“Are you Muslim?” “Does it matter?”

This past weekend I was at the 2015 Hunger Walk benefiting the Atlanta Community Food Bank. I’m there through my internship, a non-profit that works with the Hizmet Movement (AKA the Gulen movement)–a peaceful civic interpretation of Islam that fosters understanding and dialogue between all faiths, based on the ideas of Turkish scholar Fetullah Gulen.

In such an environment I wasn’t expecting to have the conversation that I did. Before the walk begins, I was speaking with a middle aged woman who, upon learning I’m at the walk through my internship, asked: “Are you Muslim?”

I told her, “No.” I’m not Muslim. I din’t tell her I’m Jewish because I distrusted her.

She attempted to backtrack but didn’t apologize because she didn’t realize she had done something wrong. She then told me, “I know not all Muslim girls wear a headscarf.”

This is true, but it doesn’t justify her question. If she had to ask if I was Muslim it meant she would view me differently based on my answer. She needed to know to satisfy her own curiosity and prove her own goodness and accepting diversity. It’s the same way that by telling me she knew not all Muslim women wear hijabs, she was really telling me was: I’m a good liberal woman, I swear. I’d accept you even if you were Muslim.

And I’m sure she’s a good person, but she didn’t need to prove how liberal she was to me. I talked with her throughout the walk and found out she routinely does walks for Breast Cancer, that she supports gay marriage and that she’s aware of issues of race. These conversations came up naturally and we were having a discussion. I felt more at ease because she wasn’t trying to prove anything.

I’ve been having a lot of conversations with one my friends lately about the “good liberal on the street” who thinks that listening to NPR, voting for the democrats and supporting gay marriage or having a gay friend makes them radical and leftist and somehow helping the world. But if this is all a person is doing, if this is all a person sees as making a difference, and if a person is willing to stop there and congratulate themselves on their good liberal lifestyle they’re still part of the problem.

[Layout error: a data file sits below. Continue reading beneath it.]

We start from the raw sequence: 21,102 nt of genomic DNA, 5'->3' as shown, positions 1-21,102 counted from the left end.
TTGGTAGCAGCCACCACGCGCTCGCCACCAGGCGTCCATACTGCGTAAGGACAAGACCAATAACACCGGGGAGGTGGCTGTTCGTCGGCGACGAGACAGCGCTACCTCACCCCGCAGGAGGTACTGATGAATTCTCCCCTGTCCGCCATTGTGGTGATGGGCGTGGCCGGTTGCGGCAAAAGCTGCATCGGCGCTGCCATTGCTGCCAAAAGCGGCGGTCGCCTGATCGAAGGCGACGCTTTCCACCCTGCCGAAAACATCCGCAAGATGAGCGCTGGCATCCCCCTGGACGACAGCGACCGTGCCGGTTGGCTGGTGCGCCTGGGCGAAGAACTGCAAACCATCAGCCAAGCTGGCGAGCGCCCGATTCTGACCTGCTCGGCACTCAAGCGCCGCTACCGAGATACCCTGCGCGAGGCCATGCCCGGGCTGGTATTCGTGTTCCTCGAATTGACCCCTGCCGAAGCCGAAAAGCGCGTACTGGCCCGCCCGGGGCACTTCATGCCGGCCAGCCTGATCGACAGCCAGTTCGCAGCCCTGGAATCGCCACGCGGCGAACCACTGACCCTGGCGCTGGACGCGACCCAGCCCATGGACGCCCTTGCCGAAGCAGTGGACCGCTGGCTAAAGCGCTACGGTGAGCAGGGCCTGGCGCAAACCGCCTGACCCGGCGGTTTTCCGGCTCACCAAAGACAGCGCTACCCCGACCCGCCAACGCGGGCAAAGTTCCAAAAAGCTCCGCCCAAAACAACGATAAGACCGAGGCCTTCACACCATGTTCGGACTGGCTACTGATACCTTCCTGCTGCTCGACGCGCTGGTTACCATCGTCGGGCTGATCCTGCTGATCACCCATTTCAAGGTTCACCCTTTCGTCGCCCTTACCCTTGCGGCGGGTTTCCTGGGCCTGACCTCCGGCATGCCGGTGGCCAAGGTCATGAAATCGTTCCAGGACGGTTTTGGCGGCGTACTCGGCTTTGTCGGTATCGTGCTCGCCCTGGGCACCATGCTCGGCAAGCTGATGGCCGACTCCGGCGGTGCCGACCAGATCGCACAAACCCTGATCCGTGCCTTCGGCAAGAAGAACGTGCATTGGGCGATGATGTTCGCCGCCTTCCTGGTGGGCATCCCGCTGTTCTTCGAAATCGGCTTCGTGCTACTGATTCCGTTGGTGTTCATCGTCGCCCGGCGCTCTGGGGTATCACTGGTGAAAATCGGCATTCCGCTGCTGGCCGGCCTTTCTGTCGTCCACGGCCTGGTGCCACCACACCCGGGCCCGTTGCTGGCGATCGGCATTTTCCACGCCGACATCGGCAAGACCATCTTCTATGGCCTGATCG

NPR is tame. Gay marriage is the tip of the iceberg.

As long as liberal people feel the need to prove how liberal they are with questions like “Are you Muslim?” then we’re stuck in an unfortunate definition of liberality. We’re stuck with liberals but not activists.  I’m not saying these “good liberals on the street” are bad people, or that being radical somehow makes someone more moral, but we need more than surface level change. We need to arrive at a day where the answer to the question “Are you Muslim?” is “Does it matter?”

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That’s Problematic

I tend to move in left wing circles of friends. This is great because it means we very rarely need to tell one another to stop using homophobic language or to treat the female participants of the conversation as full individuals, it also means we tend agree on most issues. So, how is this a problem? Well, in order to become more knowledgeable about the issues we discuss (gender, sexuality, race, economics, government, politics, etc) having a cross flow of ideas is invaluable.

Think about cross ventilation in your home or apartment in the summer. Imagine how the room becomes unbearable with a lone fan sitting in the window blowing hot air into the hot room. What can initially seem as a joy in and of itself (at least you have a fan, or  a space for liberal discussion) that joy does not last.

I’ve noticed that when I’m in these groups, one of us will comment on how something is problematic. Disney’s Pocahontas, for example. I might say that I love that film, but I am well aware it is problematic. Another of my friends will agree with me and we move on. In short, we’ve identified a problem,  but failed to unpack what’s actually wrong. All it would take for us to have a discussion and not just throw around vague opinions we both agree on, is for my friend to ask me, “how do you see Pocahontas as problematic?”

Because maybe I’m thinking about the affront to Native American culture when the white men leave in peace at the end, denying hundreds of years of continued abuse, brutality and racism. Maybe my friend is thinking about the sexualization and exoticization of Pocahontas as a character. Maybe another friend jumps in and talks about two-spirit ideas of gender in Native American culture.

Pocahontas

 

Suddenly “problematic” has branched off into many veins and sparked a conversation where a cross flow of ideas can take place.

Unpack your ideas and don’t be afraid to be challenged or to challenge others. Ask questions to better understand another’s views. There is no need to sit with that same one fan blowing hot air. Open up another window, turn on the AC and let the ideas circulate. The conversation will be far more fascinating and your opinions far more developed.